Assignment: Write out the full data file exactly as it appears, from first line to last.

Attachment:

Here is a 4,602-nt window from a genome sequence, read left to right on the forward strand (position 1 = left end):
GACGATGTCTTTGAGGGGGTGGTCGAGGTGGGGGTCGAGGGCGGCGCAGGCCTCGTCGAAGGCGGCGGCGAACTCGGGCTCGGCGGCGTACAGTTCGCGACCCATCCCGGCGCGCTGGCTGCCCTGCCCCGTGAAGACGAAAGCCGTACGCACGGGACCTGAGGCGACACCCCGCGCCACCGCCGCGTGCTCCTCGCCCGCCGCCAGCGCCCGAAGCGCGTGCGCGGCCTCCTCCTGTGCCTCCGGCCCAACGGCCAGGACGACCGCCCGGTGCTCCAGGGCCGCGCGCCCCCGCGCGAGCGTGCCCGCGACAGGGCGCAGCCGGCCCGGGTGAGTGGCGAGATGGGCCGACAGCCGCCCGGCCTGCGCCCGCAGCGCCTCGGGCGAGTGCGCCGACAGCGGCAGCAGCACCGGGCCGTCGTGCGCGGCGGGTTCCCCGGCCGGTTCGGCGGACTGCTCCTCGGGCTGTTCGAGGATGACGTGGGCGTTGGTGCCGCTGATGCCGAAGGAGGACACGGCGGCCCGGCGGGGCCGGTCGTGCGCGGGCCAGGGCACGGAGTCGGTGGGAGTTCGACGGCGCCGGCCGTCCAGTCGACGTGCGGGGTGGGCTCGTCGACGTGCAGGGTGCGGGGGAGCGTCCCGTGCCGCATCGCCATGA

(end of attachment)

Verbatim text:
Here is a 4,602-nt window from a genome sequence, read left to right on the forward strand (position 1 = left end):
GACGATGTCTTTGAGGGGGTGGTCGAGGTGGGGGTCGAGGGCGGCGCAGGCCTCGTCGAAGGCGGCGGCGAACTCGGGCTCGGCGGCGTACAGTTCGCGACCCATCCCGGCGCGCTGGCTGCCCTGCCCCGTGAAGACGAAAGCCGTACGCACGGGACCTGAGGCGACACCCCGCGCCACCGCCGCGTGCTCCTCGCCCGCCGCCAGCGCCCGAAGCGCGTGCGCGGCCTCCTCCTGTGCCTCCGGCCCAACGGCCAGGACGACCGCCCGGTGCTCCAGGGCCGCGCGCCCCCGCGCGAGCGTGCCCGCGACAGGGCGCAGCCGGCCCGGGTGAGTGGCGAGATGGGCCGACAGCCGCCCGGCCTGCGCCCGCAGCGCCTCGGGCGAGTGCGCCGACAGCGGCAGCAGCACCGGGCCGTCGTGCGCGGCGGGTTCCCCGGCCGGTTCGGCGGACTGCTCCTCGGGCTGTTCGAGGATGACGTGGGCGTTGGTGCCGCTGATGCCGAAGGAGGACACGGCGGCCCGGCGGGGCCGGTCGTGCGCGGGCCAGGGCACGGAGTCGGTGGGAGTTCGACGGCGCCGGCCGTCCAGTCGACGTGCGGGGTGGGCTCGTCGACGTGCAGGGTGCGGGGGAGCGTCCCGTGCCGCATCGCCATGA